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Green Invasion of Thailand’s Sea: Breathtaking Phenomenon or Potential Danger? Do You Dare Dive In?

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Something extraordinary is happening off the coast of Ta Waen Beach, situated in Koh Lan, Chon Buri. Spectacular shades of emerald green are swirling in the sea, transforming what was once a vista of deep, glassy blue into a vibrant, aquamarine spectacle. Though the sight is undoubtedly breathtaking, marine specialists indicate that this enchanting phenomenon may not last longer than a couple of days, tending to fade as swiftly as it appeared.

Photos of the remarkable green tides at Ta Waen Beach started making waves on social media when “We Love Pattaya” shared them on their Facebook page. But while the mesmerising hues are not harmful, authorities have advised against swimming in their midst. The primary cause behind this otherworldly marine spectacle is something quite simple – plankton bloom.

Sorasak Thongbongpetch, the honorable secretary of the Koh Lan community, explained the cause behind the sea’s dramatic colour change. Freshwater influx from storm run-off leads to an explosion in the plankton population – a natural cycle that usually ushers in the rainy season. As quickly as it appears, within a few days, the resplendent green fades away, returning the sea to its signature blue hues.

“Only Ta Waen and Ta Yai Beaches are experiencing this plankton bloom. Thankfully, Koh Lan’s remaining beaches are unaffected and perfectly safe for visitors. I encourage tourists not to be alarmed but rather to continue their vacation as planned,” Mr. Sorasak assured.

But why did these usually invisible plankton paint the sea such an intense green? According to Thanet Mannoi, the director of the Marine and Coastal Resources Office Region 2, an abundance of nutrients accelerated the plankton’s reproductive rate. As a result, the plankton reach such high densities that the oxygen in the seawater is rapidly depleted, causing them to die out just as quickly, and the sea hence attains a brilliant green tint.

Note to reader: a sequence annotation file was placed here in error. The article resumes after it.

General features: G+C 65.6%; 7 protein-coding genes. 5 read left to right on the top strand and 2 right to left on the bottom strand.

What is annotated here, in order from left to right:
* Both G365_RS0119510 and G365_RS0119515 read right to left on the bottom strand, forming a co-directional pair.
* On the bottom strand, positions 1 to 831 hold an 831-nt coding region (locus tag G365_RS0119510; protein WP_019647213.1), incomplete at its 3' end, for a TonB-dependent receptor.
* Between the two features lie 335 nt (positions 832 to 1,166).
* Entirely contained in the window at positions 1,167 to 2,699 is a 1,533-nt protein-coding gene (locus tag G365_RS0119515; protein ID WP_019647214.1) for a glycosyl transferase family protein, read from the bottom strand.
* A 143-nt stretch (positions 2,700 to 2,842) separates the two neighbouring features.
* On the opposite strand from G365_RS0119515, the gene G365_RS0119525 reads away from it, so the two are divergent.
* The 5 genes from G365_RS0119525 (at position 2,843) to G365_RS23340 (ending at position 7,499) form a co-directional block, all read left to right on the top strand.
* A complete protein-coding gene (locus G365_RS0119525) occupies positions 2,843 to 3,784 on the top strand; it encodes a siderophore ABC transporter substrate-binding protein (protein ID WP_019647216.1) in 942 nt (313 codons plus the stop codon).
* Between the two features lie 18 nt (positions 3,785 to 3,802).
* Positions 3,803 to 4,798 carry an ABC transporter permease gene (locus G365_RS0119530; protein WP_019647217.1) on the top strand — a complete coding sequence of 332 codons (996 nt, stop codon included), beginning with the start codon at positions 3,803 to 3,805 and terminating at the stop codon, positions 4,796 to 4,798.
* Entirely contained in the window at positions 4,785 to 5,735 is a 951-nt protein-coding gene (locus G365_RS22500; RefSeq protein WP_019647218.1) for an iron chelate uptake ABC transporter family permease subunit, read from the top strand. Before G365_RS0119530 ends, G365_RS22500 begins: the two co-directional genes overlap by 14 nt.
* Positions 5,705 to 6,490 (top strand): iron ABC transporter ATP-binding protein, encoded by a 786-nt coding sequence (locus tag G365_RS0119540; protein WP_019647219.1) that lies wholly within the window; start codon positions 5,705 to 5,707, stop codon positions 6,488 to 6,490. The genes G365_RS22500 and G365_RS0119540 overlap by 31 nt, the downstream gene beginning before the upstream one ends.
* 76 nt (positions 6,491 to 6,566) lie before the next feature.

Mr. Thanet went on to clarify that the department has engaged researchers to extract samples and determine whether the bloom could pose any harm to humans. “The plankton bloom tends to give off an unpleasant odour, resulting from the mass death of plankton. Some folks can exhibit allergic reactions to the bloom, so we recommend against swimming in the green seawater at the moment,” he elaborated.

In addressing speculation that the occurrence might be related to El Nino climate fluctuations, Mr. Thanet stated that there is no evidence suggesting this as a cause. Turning the focus back to the locality, he reminded potential tourists that Koh Lan, known for its beautiful beaches and tranquil ambience, is a highly sought-after destination in Chon Buri. Accessible by ferry or speedboat from Pattaya, the island and its turquoise sea offer a unique, unforgettable holiday experience.

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